In-home charging

Each day another major automotive manufacturer throws their hat into the EV ring. While it seems that we are only a few years away from widespread EV adoption, there is one big missing piece when it comes to selling electric vehicles.

Electric vehicle sales are starting to spike and with so much positive news pouring out it seems like only a matter of time before the majority of vehicles on the road are EVs. The problem stems from a major information gap in the general public on how exactly electric vehicles work. Since most of us are aware that the only way to fuel a vehicle is at a public station, it's not even a thought when we buy a new vehicle, as we inherently know there are plenty of stations to get fuel when the tank is running low. The issue with EVs is they really don’t have much in common with traditional vehicles when it comes to filling up.

Many assume when looking to buy an EV for the first time that public charging is a completely viable option. While public stations can serve in a pinch, they don’t really work as a full-time solution. The reason is simple: charging a car takes a long time. The average charge time for EV owners is 2-4 hours. Think about that for a second: 2-4 hours before you have enough of a charge to get on your way. You’d either have to be a shopaholic or incredibly patient if you think you’ll put up with that after a long day. Before I deter you from actually buying an EV, you should know the solution can be found in your pocket.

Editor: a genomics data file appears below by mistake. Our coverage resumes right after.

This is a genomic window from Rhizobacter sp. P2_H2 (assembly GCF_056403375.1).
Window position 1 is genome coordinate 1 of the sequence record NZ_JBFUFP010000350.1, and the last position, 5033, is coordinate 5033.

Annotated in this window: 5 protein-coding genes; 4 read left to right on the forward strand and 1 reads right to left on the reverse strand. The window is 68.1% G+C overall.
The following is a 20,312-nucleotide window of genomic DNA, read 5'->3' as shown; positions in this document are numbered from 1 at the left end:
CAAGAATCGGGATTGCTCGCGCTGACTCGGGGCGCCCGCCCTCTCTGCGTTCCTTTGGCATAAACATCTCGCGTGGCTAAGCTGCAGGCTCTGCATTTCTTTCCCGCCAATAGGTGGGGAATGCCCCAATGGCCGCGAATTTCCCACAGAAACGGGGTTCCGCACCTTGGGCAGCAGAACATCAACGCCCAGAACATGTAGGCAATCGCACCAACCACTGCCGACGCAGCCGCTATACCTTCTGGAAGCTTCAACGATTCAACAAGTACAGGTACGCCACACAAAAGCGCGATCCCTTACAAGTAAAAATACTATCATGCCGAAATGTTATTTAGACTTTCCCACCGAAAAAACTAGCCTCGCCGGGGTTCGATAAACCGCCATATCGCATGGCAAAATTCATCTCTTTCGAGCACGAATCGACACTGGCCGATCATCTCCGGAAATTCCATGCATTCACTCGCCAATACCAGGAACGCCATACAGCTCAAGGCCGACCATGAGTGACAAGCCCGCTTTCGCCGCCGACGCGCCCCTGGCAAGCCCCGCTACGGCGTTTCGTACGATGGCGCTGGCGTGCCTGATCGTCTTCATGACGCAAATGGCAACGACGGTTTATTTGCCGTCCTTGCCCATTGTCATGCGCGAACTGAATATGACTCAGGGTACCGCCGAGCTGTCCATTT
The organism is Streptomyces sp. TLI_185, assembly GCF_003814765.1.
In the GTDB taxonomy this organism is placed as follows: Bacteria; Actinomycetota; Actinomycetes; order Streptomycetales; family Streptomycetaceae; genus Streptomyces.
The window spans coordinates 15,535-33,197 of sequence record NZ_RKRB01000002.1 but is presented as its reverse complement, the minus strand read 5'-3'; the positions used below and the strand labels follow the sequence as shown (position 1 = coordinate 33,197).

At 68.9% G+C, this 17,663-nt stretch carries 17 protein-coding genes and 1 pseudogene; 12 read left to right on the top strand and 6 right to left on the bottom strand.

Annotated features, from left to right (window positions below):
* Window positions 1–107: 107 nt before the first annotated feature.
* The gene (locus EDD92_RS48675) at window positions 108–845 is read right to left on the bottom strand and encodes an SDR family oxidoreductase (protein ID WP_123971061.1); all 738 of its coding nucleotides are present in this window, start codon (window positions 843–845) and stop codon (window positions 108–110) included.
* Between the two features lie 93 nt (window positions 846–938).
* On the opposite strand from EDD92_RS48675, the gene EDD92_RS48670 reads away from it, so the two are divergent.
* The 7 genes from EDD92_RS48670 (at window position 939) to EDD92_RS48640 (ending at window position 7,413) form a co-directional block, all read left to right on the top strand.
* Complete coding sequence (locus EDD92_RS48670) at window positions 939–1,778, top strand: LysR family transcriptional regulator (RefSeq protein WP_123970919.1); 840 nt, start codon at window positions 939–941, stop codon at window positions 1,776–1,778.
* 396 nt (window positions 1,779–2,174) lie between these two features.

Shelve for a second the idea that an EV is a car and instead envision it is just like your cellphone. When you bought your phone it came with it’s own charger so you could recharge at the end of each day, at your leisure. You would have never bought it if the salesperson informed you that you would need to utilize public charging stations to charge it up. The thought of the scenario sounds horrific: running around the city trying to find a place to charge your phone, and when you do find a spot odds are good most of the spaces are taken, forcing you to wait until someone leaves. You’d never put up with this from your phone, so why are we ok with this solution with an EV?

The fact is when buying an electric vehicle you should also be looking to buy a charger for your home. Some are lucky enough that their workplace provides charging solutions but what happens when you switch jobs or move offices? The best bet for potential EV owners is to look to an in-home charging solution. One that is strictly for their exclusive use. One that’s waiting and ready when they need it.

The key to EV adoption isn’t about re-inventing the wheel, it's simply about changing our long-held beliefs about how vehicles work. Once we do that, the solution is obvious: in-home charging is the only way to truly enjoy an electric vehicle.